Any rivalry between DC Comics and Marvel Comics would be understandable. The two entities have given the world some of its most beloved characters -- but that means they’re also each other’s biggest competition. But apparently MCU’s Avengers: Endgame’s director doesn’t care much about that -- because he recently revealed that he’s ecstatic about all the Oscar nominations Joker has received.
I just saw it recently. Unfortunately I was shooting almost the entire time the movie was out. I loved it. I thought it was a beautiful piece of filmmaking. It was a very tragic, very modern story and really representative of existential isolation and the crisis a lot of people are feeling. The moment in it when he's on the talk show, where it's the idea of everyone in the world right now grabbing their megaphones and trying to shout each other down, and he's reacting against that. It's certainly a dark movie and a disturbing movie with a very important message to it. We're ecstatic that it's being recognized. It broke through the stigma that seems to be against these films, certainly at the Academy.
As far as stigma is concerned, the Avengers: Endgame director wasn’t necessarily referring to the ongoing debate about whether or not comic book movies can be considered cinema. But it’s hard not to read into his comments -- especially since Joker hit theaters not long after Martin Scorsese first revealed his not-so-complimentary thoughts about Marvel movies. Of course, part of what the Academy seems to love about Joker is exactly what Joe Russo calls out about it. The tragic nature of the story and its disturbing themes make it the kind of comic book movie that is obvious about the ways in which it is not a comic book movie. But, at the end of the day, a movie about a DC Comics villain is one of the most nominated films of the year, and that is definitely a win for comic book lovers everywhere.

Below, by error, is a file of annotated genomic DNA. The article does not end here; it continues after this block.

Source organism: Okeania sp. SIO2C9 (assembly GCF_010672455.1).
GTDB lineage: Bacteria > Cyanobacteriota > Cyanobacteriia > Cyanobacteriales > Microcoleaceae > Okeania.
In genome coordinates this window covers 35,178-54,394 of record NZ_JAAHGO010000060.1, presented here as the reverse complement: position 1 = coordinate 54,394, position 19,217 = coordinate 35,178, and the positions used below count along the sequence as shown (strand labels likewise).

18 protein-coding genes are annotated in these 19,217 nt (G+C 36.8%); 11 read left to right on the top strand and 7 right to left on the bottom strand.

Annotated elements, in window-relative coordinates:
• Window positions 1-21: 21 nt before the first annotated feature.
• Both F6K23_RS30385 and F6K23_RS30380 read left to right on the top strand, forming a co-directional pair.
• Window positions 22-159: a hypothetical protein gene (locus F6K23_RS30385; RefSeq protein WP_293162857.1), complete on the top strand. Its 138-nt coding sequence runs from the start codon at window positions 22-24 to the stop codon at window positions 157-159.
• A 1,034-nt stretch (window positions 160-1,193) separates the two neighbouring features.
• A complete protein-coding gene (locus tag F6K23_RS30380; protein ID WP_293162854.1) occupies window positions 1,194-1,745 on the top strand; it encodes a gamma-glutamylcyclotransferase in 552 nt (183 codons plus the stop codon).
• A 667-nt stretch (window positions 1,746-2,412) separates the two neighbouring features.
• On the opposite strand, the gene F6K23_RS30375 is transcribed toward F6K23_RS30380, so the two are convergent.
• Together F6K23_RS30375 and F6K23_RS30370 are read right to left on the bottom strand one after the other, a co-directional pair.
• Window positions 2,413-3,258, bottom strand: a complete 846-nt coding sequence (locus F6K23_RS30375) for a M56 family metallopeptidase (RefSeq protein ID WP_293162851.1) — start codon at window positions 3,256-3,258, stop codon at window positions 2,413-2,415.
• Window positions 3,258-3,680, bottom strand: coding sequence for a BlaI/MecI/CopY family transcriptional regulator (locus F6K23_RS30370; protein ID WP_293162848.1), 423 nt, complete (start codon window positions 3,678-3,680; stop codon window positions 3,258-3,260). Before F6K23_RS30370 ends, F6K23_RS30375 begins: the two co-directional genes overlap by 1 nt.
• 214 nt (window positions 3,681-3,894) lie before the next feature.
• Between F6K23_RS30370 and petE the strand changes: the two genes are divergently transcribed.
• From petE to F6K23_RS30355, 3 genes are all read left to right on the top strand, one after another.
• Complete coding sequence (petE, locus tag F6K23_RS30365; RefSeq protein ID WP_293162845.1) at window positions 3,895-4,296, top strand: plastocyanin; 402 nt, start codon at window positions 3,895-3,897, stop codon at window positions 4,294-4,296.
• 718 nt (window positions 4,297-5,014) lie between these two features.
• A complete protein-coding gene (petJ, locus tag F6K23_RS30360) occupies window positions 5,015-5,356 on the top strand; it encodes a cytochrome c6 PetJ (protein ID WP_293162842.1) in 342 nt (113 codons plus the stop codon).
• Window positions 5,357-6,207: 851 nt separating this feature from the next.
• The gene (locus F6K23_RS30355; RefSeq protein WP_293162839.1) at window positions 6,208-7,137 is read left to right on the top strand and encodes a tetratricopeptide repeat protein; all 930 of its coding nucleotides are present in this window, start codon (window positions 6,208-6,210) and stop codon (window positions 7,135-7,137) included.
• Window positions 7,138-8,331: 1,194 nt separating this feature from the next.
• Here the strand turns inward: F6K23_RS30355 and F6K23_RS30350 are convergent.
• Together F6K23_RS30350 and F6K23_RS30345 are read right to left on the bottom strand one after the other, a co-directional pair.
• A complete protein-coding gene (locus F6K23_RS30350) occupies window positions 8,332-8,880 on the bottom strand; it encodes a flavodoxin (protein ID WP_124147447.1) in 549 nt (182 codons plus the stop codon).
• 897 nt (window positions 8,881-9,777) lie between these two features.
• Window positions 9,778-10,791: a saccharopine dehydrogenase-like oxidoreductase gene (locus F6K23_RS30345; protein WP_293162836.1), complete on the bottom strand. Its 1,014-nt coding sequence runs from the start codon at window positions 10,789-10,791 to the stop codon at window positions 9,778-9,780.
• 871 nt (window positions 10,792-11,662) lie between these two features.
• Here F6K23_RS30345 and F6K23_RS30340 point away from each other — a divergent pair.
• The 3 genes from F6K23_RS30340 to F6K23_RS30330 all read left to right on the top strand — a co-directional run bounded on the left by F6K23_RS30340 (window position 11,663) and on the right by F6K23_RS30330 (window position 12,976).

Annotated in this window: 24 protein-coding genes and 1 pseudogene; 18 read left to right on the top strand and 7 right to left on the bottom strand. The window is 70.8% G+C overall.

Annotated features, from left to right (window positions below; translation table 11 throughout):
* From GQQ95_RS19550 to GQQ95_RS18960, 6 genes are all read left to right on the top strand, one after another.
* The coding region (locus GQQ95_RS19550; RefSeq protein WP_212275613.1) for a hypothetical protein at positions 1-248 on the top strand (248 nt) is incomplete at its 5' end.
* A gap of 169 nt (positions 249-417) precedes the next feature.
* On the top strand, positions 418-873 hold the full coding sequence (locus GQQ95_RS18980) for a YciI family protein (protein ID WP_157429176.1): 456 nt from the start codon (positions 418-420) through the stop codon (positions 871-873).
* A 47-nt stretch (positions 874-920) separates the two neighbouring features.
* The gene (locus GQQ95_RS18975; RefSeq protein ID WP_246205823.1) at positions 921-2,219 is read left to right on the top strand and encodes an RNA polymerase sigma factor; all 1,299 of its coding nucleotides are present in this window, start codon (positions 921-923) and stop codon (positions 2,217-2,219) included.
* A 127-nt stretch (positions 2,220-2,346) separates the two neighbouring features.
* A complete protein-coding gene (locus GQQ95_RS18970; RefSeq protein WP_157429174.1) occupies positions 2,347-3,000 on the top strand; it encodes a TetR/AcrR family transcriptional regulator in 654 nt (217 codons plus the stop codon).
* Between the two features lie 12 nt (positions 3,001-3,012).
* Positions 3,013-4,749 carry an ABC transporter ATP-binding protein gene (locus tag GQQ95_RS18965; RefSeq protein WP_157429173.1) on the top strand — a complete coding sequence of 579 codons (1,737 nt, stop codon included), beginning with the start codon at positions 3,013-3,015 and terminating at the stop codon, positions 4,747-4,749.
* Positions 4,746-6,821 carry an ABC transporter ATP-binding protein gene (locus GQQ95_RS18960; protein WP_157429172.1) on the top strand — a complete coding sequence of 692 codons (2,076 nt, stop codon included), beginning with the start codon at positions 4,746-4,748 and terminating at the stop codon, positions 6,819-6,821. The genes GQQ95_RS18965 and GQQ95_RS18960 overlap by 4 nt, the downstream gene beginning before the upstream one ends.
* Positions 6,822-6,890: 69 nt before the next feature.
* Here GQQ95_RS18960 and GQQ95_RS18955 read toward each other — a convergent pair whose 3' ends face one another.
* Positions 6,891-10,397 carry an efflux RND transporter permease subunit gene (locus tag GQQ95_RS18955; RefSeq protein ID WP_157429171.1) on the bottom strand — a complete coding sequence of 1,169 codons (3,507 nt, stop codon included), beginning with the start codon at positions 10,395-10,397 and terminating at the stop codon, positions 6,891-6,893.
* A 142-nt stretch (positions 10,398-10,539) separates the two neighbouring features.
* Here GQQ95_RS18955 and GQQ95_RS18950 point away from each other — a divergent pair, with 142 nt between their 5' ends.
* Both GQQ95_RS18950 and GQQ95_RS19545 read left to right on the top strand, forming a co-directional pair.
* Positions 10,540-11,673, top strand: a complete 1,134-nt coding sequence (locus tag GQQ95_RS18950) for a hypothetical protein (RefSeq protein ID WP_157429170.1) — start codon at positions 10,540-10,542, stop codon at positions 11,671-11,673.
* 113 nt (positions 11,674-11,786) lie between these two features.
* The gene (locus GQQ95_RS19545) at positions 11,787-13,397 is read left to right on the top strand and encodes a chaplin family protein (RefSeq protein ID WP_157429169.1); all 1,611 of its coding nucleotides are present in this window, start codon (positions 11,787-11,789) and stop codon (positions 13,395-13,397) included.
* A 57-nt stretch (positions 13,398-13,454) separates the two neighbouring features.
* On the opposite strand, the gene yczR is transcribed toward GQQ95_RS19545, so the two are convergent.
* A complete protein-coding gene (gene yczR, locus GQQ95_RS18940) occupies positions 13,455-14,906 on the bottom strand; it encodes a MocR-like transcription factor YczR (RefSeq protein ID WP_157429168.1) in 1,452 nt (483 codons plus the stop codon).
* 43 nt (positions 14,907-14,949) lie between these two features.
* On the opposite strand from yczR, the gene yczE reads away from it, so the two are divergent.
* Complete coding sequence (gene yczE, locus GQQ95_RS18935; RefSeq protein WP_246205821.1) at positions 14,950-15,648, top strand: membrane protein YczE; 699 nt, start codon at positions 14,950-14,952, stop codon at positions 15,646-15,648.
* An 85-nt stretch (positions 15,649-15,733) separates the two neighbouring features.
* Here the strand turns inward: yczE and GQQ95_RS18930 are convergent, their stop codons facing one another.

While Joe Russo is more than justified in chalking up Joker’s success as a victory, it’s curious that he feels it’s this film, and not the ones that came before it, that broke the stigma. While it’s true that most comic book films are relegated to technical awards at the Oscars (Avengers: Endgame is only up for Best Visual Effects), Joker isn’t the first one of its kind to enjoy widespread accolades. In 2009, Heath Ledger won a posthumous Academy Award for his portrayal of -- you guessed it -- the Joker in The Dark Knight. And just last year, Black Panther nabbed a Best Picture nod, in addition to seven other nominations.
We’ll see if the Joker crew and Joe Russo have more reason to celebrate when the Oscars air on Sunday, February 9, aka tomorrow, on ABC.